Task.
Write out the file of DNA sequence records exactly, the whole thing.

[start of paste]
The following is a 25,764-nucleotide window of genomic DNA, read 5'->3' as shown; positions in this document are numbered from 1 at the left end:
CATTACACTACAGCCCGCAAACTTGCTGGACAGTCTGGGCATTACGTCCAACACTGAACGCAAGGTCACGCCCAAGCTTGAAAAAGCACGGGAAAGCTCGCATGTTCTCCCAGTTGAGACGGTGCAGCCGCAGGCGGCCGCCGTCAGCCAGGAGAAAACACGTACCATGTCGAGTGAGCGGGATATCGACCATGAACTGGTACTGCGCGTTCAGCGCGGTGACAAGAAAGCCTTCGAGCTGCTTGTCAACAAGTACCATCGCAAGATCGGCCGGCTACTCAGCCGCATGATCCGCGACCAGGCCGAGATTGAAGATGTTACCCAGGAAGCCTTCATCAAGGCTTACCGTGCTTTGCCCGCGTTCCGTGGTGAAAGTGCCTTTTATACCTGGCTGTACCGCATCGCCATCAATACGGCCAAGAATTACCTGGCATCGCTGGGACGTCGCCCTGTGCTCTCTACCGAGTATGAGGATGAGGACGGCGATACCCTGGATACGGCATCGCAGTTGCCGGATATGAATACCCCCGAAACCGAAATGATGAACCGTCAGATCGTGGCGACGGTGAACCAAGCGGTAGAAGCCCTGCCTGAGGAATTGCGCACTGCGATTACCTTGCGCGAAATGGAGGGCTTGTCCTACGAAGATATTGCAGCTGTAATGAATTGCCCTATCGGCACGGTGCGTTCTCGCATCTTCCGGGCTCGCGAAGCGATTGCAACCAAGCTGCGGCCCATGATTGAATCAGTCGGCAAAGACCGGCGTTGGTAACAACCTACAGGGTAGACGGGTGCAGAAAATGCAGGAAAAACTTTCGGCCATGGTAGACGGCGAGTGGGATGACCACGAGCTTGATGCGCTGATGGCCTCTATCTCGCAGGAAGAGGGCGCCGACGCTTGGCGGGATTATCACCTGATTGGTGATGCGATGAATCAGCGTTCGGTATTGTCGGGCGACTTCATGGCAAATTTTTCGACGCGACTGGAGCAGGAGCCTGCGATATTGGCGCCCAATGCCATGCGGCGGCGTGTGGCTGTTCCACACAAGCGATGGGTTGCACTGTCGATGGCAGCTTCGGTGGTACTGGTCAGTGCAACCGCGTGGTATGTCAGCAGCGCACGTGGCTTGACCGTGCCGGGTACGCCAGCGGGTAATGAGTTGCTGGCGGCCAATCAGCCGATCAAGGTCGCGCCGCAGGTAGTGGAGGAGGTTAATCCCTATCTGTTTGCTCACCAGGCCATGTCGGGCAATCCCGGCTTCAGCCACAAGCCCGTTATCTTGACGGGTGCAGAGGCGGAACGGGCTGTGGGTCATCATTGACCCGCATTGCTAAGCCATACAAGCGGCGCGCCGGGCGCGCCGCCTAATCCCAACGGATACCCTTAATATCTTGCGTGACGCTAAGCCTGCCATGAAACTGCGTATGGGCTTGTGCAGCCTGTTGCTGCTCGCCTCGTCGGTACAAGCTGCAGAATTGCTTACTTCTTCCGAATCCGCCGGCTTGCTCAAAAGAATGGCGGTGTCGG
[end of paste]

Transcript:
The following is a 25,764-nucleotide window of genomic DNA, read 5'->3' as shown; positions in this document are numbered from 1 at the left end:
CATTACACTACAGCCCGCAAACTTGCTGGACAGTCTGGGCATTACGTCCAACACTGAACGCAAGGTCACGCCCAAGCTTGAAAAAGCACGGGAAAGCTCGCATGTTCTCCCAGTTGAGACGGTGCAGCCGCAGGCGGCCGCCGTCAGCCAGGAGAAAACACGTACCATGTCGAGTGAGCGGGATATCGACCATGAACTGGTACTGCGCGTTCAGCGCGGTGACAAGAAAGCCTTCGAGCTGCTTGTCAACAAGTACCATCGCAAGATCGGCCGGCTACTCAGCCGCATGATCCGCGACCAGGCCGAGATTGAAGATGTTACCCAGGAAGCCTTCATCAAGGCTTACCGTGCTTTGCCCGCGTTCCGTGGTGAAAGTGCCTTTTATACCTGGCTGTACCGCATCGCCATCAATACGGCCAAGAATTACCTGGCATCGCTGGGACGTCGCCCTGTGCTCTCTACCGAGTATGAGGATGAGGACGGCGATACCCTGGATACGGCATCGCAGTTGCCGGATATGAATACCCCCGAAACCGAAATGATGAACCGTCAGATCGTGGCGACGGTGAACCAAGCGGTAGAAGCCCTGCCTGAGGAATTGCGCACTGCGATTACCTTGCGCGAAATGGAGGGCTTGTCCTACGAAGATATTGCAGCTGTAATGAATTGCCCTATCGGCACGGTGCGTTCTCGCATCTTCCGGGCTCGCGAAGCGATTGCAACCAAGCTGCGGCCCATGATTGAATCAGTCGGCAAAGACCGGCGTTGGTAACAACCTACAGGGTAGACGGGTGCAGAAAATGCAGGAAAAACTTTCGGCCATGGTAGACGGCGAGTGGGATGACCACGAGCTTGATGCGCTGATGGCCTCTATCTCGCAGGAAGAGGGCGCCGACGCTTGGCGGGATTATCACCTGATTGGTGATGCGATGAATCAGCGTTCGGTATTGTCGGGCGACTTCATGGCAAATTTTTCGACGCGACTGGAGCAGGAGCCTGCGATATTGGCGCCCAATGCCATGCGGCGGCGTGTGGCTGTTCCACACAAGCGATGGGTTGCACTGTCGATGGCAGCTTCGGTGGTACTGGTCAGTGCAACCGCGTGGTATGTCAGCAGCGCACGTGGCTTGACCGTGCCGGGTACGCCAGCGGGTAATGAGTTGCTGGCGGCCAATCAGCCGATCAAGGTCGCGCCGCAGGTAGTGGAGGAGGTTAATCCCTATCTGTTTGCTCACCAGGCCATGTCGGGCAATCCCGGCTTCAGCCACAAGCCCGTTATCTTGACGGGTGCAGAGGCGGAACGGGCTGTGGGTCATCATTGACCCGCATTGCTAAGCCATACAAGCGGCGCGCCGGGCGCGCCGCCTAATCCCAACGGATACCCTTAATATCTTGCGTGACGCTAAGCCTGCCATGAAACTGCGTATGGGCTTGTGCAGCCTGTTGCTGCTCGCCTCGTCGGTACAAGCTGCAGAATTGCTTACTTCTTCCGAATCCGCCGGCTTGCTCAAAAGAATGGCGGTGTCGG